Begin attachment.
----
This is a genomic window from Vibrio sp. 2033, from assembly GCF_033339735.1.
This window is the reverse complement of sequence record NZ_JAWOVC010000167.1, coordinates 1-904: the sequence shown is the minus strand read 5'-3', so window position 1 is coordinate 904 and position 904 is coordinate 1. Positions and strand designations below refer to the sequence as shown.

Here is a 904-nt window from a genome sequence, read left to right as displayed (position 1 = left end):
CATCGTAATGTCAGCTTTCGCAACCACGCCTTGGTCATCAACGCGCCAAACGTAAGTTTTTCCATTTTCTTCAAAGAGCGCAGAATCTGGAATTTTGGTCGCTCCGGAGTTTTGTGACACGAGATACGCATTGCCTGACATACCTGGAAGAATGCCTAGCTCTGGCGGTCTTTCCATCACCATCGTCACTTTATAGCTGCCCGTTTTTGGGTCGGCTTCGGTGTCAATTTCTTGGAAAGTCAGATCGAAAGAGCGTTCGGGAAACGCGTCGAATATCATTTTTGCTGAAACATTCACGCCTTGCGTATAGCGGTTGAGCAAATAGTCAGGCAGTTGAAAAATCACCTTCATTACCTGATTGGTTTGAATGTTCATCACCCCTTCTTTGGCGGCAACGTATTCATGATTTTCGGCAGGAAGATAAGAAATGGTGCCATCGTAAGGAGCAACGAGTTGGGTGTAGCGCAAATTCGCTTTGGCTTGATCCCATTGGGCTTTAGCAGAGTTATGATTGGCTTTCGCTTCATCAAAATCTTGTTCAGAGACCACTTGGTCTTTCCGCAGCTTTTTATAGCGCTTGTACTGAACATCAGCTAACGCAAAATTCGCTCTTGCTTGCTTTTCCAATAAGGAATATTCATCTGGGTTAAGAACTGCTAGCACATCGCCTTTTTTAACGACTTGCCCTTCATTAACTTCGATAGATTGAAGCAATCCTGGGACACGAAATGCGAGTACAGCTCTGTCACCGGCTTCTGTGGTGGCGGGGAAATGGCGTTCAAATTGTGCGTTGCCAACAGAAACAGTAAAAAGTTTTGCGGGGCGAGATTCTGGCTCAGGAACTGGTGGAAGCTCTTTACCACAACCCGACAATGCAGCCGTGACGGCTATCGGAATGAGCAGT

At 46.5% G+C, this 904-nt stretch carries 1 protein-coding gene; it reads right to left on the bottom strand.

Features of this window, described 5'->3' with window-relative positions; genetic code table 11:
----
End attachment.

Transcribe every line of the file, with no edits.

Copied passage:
This is a genomic window from Vibrio sp. 2033, from assembly GCF_033339735.1.
This window is the reverse complement of sequence record NZ_JAWOVC010000167.1, coordinates 1-904: the sequence shown is the minus strand read 5'-3', so window position 1 is coordinate 904 and position 904 is coordinate 1. Positions and strand designations below refer to the sequence as shown.

Here is a 904-nt window from a genome sequence, read left to right as displayed (position 1 = left end):
CATCGTAATGTCAGCTTTCGCAACCACGCCTTGGTCATCAACGCGCCAAACGTAAGTTTTTCCATTTTCTTCAAAGAGCGCAGAATCTGGAATTTTGGTCGCTCCGGAGTTTTGTGACACGAGATACGCATTGCCTGACATACCTGGAAGAATGCCTAGCTCTGGCGGTCTTTCCATCACCATCGTCACTTTATAGCTGCCCGTTTTTGGGTCGGCTTCGGTGTCAATTTCTTGGAAAGTCAGATCGAAAGAGCGTTCGGGAAACGCGTCGAATATCATTTTTGCTGAAACATTCACGCCTTGCGTATAGCGGTTGAGCAAATAGTCAGGCAGTTGAAAAATCACCTTCATTACCTGATTGGTTTGAATGTTCATCACCCCTTCTTTGGCGGCAACGTATTCATGATTTTCGGCAGGAAGATAAGAAATGGTGCCATCGTAAGGAGCAACGAGTTGGGTGTAGCGCAAATTCGCTTTGGCTTGATCCCATTGGGCTTTAGCAGAGTTATGATTGGCTTTCGCTTCATCAAAATCTTGTTCAGAGACCACTTGGTCTTTCCGCAGCTTTTTATAGCGCTTGTACTGAACATCAGCTAACGCAAAATTCGCTCTTGCTTGCTTTTCCAATAAGGAATATTCATCTGGGTTAAGAACTGCTAGCACATCGCCTTTTTTAACGACTTGCCCTTCATTAACTTCGATAGATTGAAGCAATCCTGGGACACGAAATGCGAGTACAGCTCTGTCACCGGCTTCTGTGGTGGCGGGGAAATGGCGTTCAAATTGTGCGTTGCCAACAGAAACAGTAAAAAGTTTTGCGGGGCGAGATTCTGGCTCAGGAACTGGTGGAAGCTCTTTACCACAACCCGACAATGCAGCCGTGACGGCTATCGGAATGAGCAGT

At 46.5% G+C, this 904-nt stretch carries 1 protein-coding gene; it reads right to left on the bottom strand.

Features of this window, described 5'->3' with window-relative positions; genetic code table 11: